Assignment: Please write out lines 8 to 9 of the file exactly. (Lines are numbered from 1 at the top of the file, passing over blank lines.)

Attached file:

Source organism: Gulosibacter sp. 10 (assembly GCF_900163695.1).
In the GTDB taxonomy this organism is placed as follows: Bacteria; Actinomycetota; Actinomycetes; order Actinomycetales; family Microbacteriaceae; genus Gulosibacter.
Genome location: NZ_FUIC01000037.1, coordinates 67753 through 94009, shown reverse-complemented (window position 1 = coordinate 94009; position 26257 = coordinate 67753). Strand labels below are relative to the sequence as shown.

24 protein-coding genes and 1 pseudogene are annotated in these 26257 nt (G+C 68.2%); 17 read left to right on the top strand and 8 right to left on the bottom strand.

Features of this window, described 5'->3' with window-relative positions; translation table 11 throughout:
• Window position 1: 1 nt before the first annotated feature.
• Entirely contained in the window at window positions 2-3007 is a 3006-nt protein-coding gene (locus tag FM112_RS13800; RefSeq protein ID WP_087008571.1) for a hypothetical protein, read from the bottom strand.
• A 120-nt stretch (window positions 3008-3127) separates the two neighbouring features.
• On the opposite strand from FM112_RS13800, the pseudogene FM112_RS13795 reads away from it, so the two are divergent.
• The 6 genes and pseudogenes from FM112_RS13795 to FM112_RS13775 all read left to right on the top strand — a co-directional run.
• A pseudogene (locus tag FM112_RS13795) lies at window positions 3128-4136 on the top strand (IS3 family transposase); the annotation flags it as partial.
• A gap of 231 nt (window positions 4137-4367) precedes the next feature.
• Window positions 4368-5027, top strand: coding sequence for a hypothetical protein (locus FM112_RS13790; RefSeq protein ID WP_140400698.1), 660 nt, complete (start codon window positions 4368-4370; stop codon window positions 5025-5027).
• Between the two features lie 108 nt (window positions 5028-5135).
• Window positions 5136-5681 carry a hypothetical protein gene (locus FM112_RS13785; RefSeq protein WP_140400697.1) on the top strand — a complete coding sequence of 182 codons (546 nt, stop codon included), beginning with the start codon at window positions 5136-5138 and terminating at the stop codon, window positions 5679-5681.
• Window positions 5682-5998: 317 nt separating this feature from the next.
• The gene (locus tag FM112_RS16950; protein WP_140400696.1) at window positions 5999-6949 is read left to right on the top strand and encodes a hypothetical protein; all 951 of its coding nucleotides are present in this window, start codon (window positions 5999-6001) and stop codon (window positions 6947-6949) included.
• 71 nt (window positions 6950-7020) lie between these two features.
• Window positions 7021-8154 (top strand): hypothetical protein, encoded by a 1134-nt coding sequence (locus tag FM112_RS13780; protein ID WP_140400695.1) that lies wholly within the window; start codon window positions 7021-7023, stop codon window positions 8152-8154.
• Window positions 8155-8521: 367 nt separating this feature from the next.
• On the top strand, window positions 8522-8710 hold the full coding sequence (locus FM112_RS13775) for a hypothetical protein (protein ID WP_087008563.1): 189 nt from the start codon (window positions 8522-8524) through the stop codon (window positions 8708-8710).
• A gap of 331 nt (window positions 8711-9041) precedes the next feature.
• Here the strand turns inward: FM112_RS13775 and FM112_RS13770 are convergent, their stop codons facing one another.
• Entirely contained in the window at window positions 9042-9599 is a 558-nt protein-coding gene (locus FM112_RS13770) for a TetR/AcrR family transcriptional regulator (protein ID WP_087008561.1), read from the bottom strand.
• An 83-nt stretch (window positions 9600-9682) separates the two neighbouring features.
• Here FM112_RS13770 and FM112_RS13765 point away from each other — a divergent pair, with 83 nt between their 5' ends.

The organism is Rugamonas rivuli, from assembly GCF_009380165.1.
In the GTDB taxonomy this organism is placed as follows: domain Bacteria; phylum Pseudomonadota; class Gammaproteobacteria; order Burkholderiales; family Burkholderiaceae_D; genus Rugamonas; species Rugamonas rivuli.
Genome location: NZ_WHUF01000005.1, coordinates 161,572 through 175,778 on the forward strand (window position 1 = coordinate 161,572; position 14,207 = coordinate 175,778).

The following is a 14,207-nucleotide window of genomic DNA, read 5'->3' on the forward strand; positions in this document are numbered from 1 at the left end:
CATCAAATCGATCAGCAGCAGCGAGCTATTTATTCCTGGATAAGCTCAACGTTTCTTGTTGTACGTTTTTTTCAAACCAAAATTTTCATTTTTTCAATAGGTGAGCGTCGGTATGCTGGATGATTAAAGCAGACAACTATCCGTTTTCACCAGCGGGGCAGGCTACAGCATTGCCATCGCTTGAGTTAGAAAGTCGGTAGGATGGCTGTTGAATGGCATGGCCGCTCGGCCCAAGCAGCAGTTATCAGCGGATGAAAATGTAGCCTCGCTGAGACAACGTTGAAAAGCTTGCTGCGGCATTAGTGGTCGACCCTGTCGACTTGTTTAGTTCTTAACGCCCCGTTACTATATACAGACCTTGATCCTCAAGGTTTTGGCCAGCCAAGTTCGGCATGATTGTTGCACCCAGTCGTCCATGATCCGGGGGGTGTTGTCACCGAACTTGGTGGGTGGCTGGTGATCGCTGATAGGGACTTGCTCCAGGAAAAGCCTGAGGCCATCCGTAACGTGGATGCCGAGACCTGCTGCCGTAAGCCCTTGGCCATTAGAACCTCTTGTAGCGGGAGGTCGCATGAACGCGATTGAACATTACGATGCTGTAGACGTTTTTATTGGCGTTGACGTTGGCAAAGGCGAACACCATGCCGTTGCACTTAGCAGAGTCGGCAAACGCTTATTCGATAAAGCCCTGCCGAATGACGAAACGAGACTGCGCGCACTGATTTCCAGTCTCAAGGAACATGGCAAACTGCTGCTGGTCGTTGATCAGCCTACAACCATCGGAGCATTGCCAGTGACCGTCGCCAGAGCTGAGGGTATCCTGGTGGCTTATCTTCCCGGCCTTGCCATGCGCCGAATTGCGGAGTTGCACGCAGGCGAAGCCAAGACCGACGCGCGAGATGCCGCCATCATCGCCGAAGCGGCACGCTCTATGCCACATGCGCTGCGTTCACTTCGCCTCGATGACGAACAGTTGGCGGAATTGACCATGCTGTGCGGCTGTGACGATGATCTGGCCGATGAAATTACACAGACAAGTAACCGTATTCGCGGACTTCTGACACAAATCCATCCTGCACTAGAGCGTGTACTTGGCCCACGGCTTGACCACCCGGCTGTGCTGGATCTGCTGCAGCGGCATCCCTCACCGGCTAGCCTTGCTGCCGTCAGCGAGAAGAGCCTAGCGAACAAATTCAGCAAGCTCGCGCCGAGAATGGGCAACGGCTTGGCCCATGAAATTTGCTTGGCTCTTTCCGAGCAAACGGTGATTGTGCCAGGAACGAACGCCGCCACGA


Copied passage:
• A 120-nt stretch (window positions 3008-3127) separates the two neighbouring features.
• On the opposite strand from FM112_RS13800, the pseudogene FM112_RS13795 reads away from it, so the two are divergent.